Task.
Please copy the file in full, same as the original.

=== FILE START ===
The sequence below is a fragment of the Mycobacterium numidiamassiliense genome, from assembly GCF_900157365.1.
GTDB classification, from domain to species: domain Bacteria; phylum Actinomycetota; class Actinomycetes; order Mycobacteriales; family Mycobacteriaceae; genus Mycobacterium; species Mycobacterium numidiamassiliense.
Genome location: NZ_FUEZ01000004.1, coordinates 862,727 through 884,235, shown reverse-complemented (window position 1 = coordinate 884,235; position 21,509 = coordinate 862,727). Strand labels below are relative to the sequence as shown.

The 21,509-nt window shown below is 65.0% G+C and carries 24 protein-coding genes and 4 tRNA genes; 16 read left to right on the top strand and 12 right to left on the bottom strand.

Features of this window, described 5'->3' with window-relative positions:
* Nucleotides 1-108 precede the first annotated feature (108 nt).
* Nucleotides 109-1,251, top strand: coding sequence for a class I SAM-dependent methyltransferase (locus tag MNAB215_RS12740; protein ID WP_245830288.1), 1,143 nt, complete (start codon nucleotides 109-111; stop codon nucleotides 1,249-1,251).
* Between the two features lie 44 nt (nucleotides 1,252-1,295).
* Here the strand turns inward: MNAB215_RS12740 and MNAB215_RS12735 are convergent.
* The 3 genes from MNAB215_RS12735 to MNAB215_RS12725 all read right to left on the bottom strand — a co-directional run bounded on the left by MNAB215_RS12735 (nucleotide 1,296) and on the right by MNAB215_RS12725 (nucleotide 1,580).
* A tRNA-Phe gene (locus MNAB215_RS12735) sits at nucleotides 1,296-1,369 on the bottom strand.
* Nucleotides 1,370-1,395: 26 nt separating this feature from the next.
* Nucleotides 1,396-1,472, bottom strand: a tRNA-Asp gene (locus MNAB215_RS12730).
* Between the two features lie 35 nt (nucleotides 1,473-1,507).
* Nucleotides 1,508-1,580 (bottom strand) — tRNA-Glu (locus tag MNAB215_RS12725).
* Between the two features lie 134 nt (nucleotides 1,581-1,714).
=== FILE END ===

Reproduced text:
The sequence below is a fragment of the Mycobacterium numidiamassiliense genome, from assembly GCF_900157365.1.
GTDB classification, from domain to species: domain Bacteria; phylum Actinomycetota; class Actinomycetes; order Mycobacteriales; family Mycobacteriaceae; genus Mycobacterium; species Mycobacterium numidiamassiliense.
Genome location: NZ_FUEZ01000004.1, coordinates 862,727 through 884,235, shown reverse-complemented (window position 1 = coordinate 884,235; position 21,509 = coordinate 862,727). Strand labels below are relative to the sequence as shown.

The 21,509-nt window shown below is 65.0% G+C and carries 24 protein-coding genes and 4 tRNA genes; 16 read left to right on the top strand and 12 right to left on the bottom strand.

Features of this window, described 5'->3' with window-relative positions:
* Nucleotides 1-108 precede the first annotated feature (108 nt).
* Nucleotides 109-1,251, top strand: coding sequence for a class I SAM-dependent methyltransferase (locus tag MNAB215_RS12740; protein ID WP_245830288.1), 1,143 nt, complete (start codon nucleotides 109-111; stop codon nucleotides 1,249-1,251).
* Between the two features lie 44 nt (nucleotides 1,252-1,295).
* Here the strand turns inward: MNAB215_RS12740 and MNAB215_RS12735 are convergent.
* The 3 genes from MNAB215_RS12735 to MNAB215_RS12725 all read right to left on the bottom strand — a co-directional run bounded on the left by MNAB215_RS12735 (nucleotide 1,296) and on the right by MNAB215_RS12725 (nucleotide 1,580).
* A tRNA-Phe gene (locus MNAB215_RS12735) sits at nucleotides 1,296-1,369 on the bottom strand.
* Nucleotides 1,370-1,395: 26 nt separating this feature from the next.
* Nucleotides 1,396-1,472, bottom strand: a tRNA-Asp gene (locus MNAB215_RS12730).
* Between the two features lie 35 nt (nucleotides 1,473-1,507).
* Nucleotides 1,508-1,580 (bottom strand) — tRNA-Glu (locus tag MNAB215_RS12725).
* Between the two features lie 134 nt (nucleotides 1,581-1,714).